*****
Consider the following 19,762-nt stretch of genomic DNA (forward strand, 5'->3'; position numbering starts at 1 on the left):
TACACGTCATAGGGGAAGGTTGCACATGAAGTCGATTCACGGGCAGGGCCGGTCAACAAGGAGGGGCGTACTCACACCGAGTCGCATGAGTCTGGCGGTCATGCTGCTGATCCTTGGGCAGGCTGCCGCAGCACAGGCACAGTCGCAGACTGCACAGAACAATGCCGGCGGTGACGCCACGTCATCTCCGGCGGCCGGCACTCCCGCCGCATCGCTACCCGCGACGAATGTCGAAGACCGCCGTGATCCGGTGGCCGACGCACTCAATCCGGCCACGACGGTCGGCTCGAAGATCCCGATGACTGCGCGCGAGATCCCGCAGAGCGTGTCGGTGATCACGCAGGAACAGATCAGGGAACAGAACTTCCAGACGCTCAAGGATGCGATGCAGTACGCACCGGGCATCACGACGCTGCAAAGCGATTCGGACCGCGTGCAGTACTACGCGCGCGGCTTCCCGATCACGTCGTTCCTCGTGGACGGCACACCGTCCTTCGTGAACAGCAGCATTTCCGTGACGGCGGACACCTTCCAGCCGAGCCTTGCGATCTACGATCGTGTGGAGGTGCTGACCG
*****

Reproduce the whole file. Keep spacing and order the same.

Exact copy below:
Consider the following 19,762-nt stretch of genomic DNA (forward strand, 5'->3'; position numbering starts at 1 on the left):
TACACGTCATAGGGGAAGGTTGCACATGAAGTCGATTCACGGGCAGGGCCGGTCAACAAGGAGGGGCGTACTCACACCGAGTCGCATGAGTCTGGCGGTCATGCTGCTGATCCTTGGGCAGGCTGCCGCAGCACAGGCACAGTCGCAGACTGCACAGAACAATGCCGGCGGTGACGCCACGTCATCTCCGGCGGCCGGCACTCCCGCCGCATCGCTACCCGCGACGAATGTCGAAGACCGCCGTGATCCGGTGGCCGACGCACTCAATCCGGCCACGACGGTCGGCTCGAAGATCCCGATGACTGCGCGCGAGATCCCGCAGAGCGTGTCGGTGATCACGCAGGAACAGATCAGGGAACAGAACTTCCAGACGCTCAAGGATGCGATGCAGTACGCACCGGGCATCACGACGCTGCAAAGCGATTCGGACCGCGTGCAGTACTACGCGCGCGGCTTCCCGATCACGTCGTTCCTCGTGGACGGCACACCGTCCTTCGTGAACAGCAGCATTTCCGTGACGGCGGACACCTTCCAGCCGAGCCTTGCGATCTACGATCGTGTGGAGGTGCTGACCG